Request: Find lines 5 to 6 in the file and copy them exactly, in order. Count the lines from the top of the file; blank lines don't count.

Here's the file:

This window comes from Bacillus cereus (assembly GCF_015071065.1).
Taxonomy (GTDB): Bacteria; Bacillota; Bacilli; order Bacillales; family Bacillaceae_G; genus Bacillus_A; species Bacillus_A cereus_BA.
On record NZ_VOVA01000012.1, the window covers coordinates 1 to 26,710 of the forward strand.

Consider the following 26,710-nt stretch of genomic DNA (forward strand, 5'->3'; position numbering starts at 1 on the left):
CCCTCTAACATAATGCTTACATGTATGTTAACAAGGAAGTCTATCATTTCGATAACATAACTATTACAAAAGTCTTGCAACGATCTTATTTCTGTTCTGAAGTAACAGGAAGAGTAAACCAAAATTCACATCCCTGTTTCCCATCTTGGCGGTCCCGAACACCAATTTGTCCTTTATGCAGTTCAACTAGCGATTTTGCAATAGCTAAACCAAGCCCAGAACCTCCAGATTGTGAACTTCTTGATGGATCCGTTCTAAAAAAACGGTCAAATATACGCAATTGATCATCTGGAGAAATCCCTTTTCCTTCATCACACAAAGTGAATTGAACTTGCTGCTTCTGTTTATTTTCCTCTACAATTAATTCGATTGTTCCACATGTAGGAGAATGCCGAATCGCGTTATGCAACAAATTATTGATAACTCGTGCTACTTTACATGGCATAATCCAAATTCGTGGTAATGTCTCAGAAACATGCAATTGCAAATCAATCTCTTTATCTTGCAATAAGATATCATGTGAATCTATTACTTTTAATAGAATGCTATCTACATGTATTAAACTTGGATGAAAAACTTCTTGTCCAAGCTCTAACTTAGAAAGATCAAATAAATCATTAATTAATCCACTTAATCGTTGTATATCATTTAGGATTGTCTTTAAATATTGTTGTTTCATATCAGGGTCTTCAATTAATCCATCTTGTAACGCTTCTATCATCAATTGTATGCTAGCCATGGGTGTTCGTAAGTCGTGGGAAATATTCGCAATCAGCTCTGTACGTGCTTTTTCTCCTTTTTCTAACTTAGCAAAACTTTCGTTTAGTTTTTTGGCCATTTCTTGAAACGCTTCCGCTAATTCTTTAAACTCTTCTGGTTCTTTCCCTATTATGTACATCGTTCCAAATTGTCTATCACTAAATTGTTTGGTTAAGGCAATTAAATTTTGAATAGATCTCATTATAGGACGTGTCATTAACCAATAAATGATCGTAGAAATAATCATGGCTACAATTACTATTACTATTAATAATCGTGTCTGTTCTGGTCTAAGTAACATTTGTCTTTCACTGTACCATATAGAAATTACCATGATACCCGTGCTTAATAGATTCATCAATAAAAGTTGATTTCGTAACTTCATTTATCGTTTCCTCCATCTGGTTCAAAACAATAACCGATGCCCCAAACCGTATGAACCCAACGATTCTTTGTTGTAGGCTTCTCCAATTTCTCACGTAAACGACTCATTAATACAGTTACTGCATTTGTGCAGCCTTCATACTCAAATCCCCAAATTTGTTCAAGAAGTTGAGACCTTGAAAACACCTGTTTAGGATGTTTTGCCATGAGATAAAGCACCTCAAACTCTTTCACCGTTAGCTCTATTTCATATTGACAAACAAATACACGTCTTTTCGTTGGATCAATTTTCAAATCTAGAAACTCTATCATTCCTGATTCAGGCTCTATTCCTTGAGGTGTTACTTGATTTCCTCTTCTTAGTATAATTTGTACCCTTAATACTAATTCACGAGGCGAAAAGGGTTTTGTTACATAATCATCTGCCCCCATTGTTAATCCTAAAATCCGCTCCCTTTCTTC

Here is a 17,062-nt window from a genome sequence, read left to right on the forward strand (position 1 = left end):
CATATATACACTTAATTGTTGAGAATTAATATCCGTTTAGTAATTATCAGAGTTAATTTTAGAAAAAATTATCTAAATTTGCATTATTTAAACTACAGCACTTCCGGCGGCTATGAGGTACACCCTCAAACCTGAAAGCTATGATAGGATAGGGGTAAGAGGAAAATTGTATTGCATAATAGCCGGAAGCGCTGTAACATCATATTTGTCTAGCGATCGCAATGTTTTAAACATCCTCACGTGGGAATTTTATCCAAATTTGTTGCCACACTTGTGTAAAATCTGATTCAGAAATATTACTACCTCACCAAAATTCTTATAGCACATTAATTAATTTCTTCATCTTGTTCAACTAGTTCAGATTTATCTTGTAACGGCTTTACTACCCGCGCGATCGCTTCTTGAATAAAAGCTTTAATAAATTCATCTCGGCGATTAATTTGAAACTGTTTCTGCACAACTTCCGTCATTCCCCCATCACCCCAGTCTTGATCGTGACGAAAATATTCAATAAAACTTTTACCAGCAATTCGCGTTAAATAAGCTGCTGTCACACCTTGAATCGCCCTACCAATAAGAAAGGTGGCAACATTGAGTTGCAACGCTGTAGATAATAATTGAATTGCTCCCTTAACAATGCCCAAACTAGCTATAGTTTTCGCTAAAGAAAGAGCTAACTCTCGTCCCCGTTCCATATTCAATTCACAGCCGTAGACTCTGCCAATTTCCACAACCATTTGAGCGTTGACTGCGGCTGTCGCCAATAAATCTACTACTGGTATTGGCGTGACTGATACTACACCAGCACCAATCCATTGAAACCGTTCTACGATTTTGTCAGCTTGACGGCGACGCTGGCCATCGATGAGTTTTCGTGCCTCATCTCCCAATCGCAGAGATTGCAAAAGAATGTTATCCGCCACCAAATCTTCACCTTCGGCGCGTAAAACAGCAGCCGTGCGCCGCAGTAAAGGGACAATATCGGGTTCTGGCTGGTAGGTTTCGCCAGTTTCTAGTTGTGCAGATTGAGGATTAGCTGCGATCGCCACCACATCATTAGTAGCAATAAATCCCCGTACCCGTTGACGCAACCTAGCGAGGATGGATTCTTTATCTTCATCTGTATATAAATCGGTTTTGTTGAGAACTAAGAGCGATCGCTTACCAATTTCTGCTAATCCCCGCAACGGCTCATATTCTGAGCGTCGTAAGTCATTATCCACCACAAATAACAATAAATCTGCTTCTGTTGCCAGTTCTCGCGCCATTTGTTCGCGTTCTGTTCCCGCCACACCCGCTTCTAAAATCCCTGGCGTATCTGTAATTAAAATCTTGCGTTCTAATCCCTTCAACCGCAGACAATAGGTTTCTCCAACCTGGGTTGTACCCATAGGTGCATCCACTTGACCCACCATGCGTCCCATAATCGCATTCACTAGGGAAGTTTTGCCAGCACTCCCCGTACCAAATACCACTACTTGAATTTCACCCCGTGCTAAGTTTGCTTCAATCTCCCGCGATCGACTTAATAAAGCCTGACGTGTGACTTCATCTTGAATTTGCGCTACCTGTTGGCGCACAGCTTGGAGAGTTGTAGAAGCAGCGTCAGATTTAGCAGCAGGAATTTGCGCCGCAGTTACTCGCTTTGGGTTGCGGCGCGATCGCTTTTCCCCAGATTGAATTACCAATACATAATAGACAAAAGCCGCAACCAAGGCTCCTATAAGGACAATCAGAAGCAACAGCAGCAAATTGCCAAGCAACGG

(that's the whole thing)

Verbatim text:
CCCTCTAACATAATGCTTACATGTATGTTAACAAGGAAGTCTATCATTTCGATAACATAACTATTACAAAAGTCTTGCAACGATCTTATTTCTGTTCTGAAGTAACAGGAAGAGTAAACCAAAATTCACATCCCTGTTTCCCATCTTGGCGGTCCCGAACACCAATTTGTCCTTTATGCAGTTCAACTAGCGATTTTGCAATAGCTAAACCAAGCCCAGAACCTCCAGATTGTGAACTTCTTGATGGATCCGTTCTAAAAAAACGGTCAAATATACGCAATTGATCATCTGGAGAAATCCCTTTTCCTTCATCACACAAAGTGAATTGAACTTGCTGCTTCTGTTTATTTTCCTCTACAATTAATTCGATTGTTCCACATGTAGGAGAATGCCGAATCGCGTTATGCAACAAATTATTGATAACTCGTGCTACTTTACATGGCATAATCCAAATTCGTGGTAATGTCTCAGAAACATGCAATTGCAAATCAATCTCTTTATCTTGCAATAAGATATCATGTGAATCTATTACTTTTAATAGAATGCTATCTACATGTATTAAACTTGGATGAAAAACTTCTTGTCCAAGCTCTAACTTAGAAAGATCAAATAAATCATTAATTAATCCACTTAATCGTTGTATATCATTTAGGATTGTCTTTAAATATTGTTGTTTCATATCAGGGTCTTCAATTAATCCATCTTGTAACGCTTCTATCATCAATTGTATGCTAGCCATGGGTGTTCGTAAGTCGTGGGAAATATTCGCAATCAGCTCTGTACGTGCTTTTTCTCCTTTTTCTAACTTAGCAAAACTTTCGTTTAGTTTTTTGGCCATTTCTTGAAACGCTTCCGCTAATTCTTTAAACTCTTCTGGTTCTTTCCCTATTATGTACATCGTTCCAAATTGTCTATCACTAAATTGTTTGGTTAAGGCAATTAAATTTTGAATAGATCTCATTATAGGACGTGTCATTAACCAATAAATGATCGTAGAAATAATCATGGCTACAATTACTATTACTATTAATAATCGTGTCTGTTCTGGTCTAAGTAACATTTGTCTTTCACTGTACCATATAGAAATTACCATGATACCCGTGCTTAATAGATTCATCAATAAAAGTTGATTTCGTAACTTCATTTATCGTTTCCTCCATCTGGTTCAAAACAATAACCGATGCCCCAAACCGTATGAACCCAACGATTCTTTGTTGTAGGCTTCTCCAATTTCTCACGTAAACGACTCATTAATACAGTTACTGCATTTGTGCAGCCTTCATACTCAAATCCCCAAATTTGTTCAAGAAGTTGAGACCTTGAAAACACCTGTTTAGGATGTTTTGCCATGAGATAAAGCACCTCAAACTCTTTCACCGTTAGCTCTATTTCATATTGACAAACAAATACACGTCTTTTCGTTGGATCAATTTTCAAATCTAGAAACTCTATCATTCCTGATTCAGGCTCTATTCCTTGAGGTGTTACTTGATTTCCTCTTCTTAGTATAATTTGTACCCTTAATACTAATTCACGAGGCGAAAAGGGTTTTGTTACATAATCATCTGCCCCCATTGTTAATCCTAAAATCCGCTCCCTTTCTTC

Here is a 17,062-nt window from a genome sequence, read left to right on the forward strand (position 1 = left end):